Fixed arrays have been planted in the Atlantic and Pacific in roughly even numbers, Conlon said. There are also mobile hydrophone arrays, towed out to sea by ships, to allow for flexibility in sea-snooping. The towed arrays communicate through satellite relays. Together, the fixed and mobile arrays make up the Integrated Undersea Surveillance System.
A plan to add air-dropped arrays, code-named Ariadne, was killed in 1988.
To detect ever-quieter subs, the signal process had to be upgraded. Three generations of hydrophones have been installed, and cables have also evolved with the state of the art.
Still, the ability to track subs - or anything - comes down to the skill of the analyst.
"If the sub is out there and making sufficient noise, we will hear it," Liechty said. There are approximately 900 submarines in the world navies.
Oceanographer Gagnon is the leading expert among 200 analysts who read data at the main Atlantic listening post, the Naval Ocean Processing Facility in Dam Neck, Va., near Norfolk.
For about a year, the Navy has been sharing data with civilian scientists as part of a project called Whales '93. Amazed researchers have called the listening system "the acoustic Rosetta stone for whales."
And for deep-sea volcanoes, too. From December to July, SOSUS recorded 55,000 seismic events in the western Atlantic alone. Scientists in the previous 90 years had been able to document barely more than 100 undersea quakes.
Some of this analysis takes place at the Dual Use Analysis Center, a nondescript one-story building tucked in a corner of the Naval Research Facility, a bustling 60-acre base at the southern tip of the District of Columbia, across the Potomac River from National Airport.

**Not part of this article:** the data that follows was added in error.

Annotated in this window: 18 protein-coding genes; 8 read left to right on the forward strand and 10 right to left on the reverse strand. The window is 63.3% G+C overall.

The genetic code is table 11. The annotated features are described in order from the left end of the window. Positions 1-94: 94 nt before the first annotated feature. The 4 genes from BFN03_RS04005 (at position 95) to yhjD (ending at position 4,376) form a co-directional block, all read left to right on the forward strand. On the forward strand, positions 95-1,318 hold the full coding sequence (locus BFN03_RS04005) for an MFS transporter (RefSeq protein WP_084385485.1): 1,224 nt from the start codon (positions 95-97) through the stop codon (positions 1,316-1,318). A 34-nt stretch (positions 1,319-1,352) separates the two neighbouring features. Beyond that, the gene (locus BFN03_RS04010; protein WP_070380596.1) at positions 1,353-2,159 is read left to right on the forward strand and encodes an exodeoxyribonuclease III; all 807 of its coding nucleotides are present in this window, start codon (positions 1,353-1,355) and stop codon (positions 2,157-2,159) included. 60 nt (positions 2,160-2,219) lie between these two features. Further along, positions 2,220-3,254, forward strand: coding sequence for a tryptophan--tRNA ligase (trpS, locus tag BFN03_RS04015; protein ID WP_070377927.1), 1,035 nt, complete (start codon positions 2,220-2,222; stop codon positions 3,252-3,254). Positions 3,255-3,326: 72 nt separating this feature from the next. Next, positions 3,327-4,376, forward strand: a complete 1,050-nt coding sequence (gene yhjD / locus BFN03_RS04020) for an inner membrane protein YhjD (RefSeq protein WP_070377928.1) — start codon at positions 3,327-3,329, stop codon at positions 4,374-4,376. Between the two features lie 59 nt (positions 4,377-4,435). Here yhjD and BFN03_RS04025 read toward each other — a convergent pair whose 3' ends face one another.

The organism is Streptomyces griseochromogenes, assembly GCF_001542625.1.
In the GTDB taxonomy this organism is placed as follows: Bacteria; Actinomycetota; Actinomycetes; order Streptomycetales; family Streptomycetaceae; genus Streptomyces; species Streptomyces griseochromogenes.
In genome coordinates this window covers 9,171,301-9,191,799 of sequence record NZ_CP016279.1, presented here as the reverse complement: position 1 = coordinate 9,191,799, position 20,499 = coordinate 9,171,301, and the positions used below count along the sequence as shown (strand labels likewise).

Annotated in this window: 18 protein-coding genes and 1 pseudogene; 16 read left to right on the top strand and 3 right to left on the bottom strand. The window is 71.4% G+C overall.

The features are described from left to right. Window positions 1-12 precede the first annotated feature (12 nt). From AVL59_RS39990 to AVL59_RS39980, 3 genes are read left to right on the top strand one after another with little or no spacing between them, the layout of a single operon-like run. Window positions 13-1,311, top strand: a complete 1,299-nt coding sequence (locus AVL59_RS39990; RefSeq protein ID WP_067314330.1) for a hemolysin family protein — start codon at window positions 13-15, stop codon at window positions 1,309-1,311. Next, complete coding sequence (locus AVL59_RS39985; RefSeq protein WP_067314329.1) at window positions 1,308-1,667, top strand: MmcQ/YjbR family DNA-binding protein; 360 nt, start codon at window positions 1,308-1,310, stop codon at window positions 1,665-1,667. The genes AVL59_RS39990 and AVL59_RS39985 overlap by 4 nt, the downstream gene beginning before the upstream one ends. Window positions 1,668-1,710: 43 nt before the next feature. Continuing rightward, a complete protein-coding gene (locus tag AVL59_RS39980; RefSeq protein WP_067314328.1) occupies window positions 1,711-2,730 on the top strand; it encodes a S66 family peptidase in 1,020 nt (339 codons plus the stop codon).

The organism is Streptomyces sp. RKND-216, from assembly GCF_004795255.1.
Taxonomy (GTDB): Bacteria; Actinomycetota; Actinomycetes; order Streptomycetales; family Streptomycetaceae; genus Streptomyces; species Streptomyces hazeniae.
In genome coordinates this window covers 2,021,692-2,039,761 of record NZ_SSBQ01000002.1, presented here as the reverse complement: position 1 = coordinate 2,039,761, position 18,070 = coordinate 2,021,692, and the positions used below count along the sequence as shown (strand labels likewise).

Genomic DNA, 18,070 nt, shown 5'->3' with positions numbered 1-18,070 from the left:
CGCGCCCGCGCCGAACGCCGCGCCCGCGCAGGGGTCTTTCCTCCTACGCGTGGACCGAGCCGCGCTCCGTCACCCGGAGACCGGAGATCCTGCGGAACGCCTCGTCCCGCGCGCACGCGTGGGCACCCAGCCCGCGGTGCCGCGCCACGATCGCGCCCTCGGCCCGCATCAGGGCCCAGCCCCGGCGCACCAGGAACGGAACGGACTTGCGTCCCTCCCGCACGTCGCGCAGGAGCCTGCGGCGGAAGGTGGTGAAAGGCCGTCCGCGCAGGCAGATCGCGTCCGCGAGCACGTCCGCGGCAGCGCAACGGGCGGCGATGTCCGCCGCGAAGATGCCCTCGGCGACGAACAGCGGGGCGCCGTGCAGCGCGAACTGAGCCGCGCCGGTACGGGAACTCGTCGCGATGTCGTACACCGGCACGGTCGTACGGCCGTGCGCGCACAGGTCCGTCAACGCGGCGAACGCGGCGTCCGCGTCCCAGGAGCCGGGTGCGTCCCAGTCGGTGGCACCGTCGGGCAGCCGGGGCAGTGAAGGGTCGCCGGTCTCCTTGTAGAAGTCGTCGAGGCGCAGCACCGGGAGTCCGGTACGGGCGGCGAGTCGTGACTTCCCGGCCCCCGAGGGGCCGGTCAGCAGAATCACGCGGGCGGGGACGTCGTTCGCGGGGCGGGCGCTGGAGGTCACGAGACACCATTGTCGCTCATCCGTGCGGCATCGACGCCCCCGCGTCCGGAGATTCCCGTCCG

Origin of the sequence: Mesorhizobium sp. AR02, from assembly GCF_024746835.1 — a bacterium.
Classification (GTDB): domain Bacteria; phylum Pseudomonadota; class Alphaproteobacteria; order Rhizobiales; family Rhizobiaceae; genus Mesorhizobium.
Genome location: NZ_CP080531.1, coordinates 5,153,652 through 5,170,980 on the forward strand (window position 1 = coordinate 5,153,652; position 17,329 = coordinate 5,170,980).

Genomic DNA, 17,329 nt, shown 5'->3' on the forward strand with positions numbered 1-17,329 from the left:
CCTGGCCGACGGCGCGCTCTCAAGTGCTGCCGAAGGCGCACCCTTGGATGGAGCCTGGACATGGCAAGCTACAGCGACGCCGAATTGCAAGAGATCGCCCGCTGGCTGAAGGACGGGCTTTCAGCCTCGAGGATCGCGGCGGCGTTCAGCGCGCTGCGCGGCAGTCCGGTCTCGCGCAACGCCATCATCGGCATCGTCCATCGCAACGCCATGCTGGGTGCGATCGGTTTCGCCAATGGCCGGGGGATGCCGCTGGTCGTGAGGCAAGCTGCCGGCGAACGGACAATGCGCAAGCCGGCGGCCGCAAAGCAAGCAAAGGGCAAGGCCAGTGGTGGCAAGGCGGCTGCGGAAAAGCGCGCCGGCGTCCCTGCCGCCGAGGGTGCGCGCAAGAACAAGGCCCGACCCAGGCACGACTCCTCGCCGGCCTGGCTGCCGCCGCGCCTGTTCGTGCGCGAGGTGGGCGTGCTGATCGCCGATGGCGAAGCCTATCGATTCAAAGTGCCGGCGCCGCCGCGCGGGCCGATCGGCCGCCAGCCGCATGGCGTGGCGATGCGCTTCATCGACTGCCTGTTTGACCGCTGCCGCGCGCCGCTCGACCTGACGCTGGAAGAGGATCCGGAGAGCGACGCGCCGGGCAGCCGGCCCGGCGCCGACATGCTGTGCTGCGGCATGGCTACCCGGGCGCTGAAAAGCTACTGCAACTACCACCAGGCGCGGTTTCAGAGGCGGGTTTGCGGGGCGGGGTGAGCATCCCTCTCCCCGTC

Inside the center is a bank of four computers, each with its own speaker and nickname: Akula, which is Russian for shark; Skua, a seabird; Krill, the shrimp that whales feed on, and Monstro, for the leviathan in Pinocchio. Tapes of the sound data from the hydrophones are downloaded onto disks, which allows the data to be viewed as images, called spectrograms, and played over the loudspeakers.
A spectrogram is essentially what geophysicist Clyde Nishimura calls "a specialized piece of sheet music," a visual representation of the sounds.
Nishimura noted the dark blotches on the spectrogram, which he compared to musical notes. He and other analysts "read" these sounds to create a census of whales and other denizens of the deep.
Each sound, whether biological, geological or mechanical, produces a certain "signature" that can be read on the spectrogram. Operators are skilled at distinguishing mechanical sounds like those made by subs from biological sounds, such as those made by whales.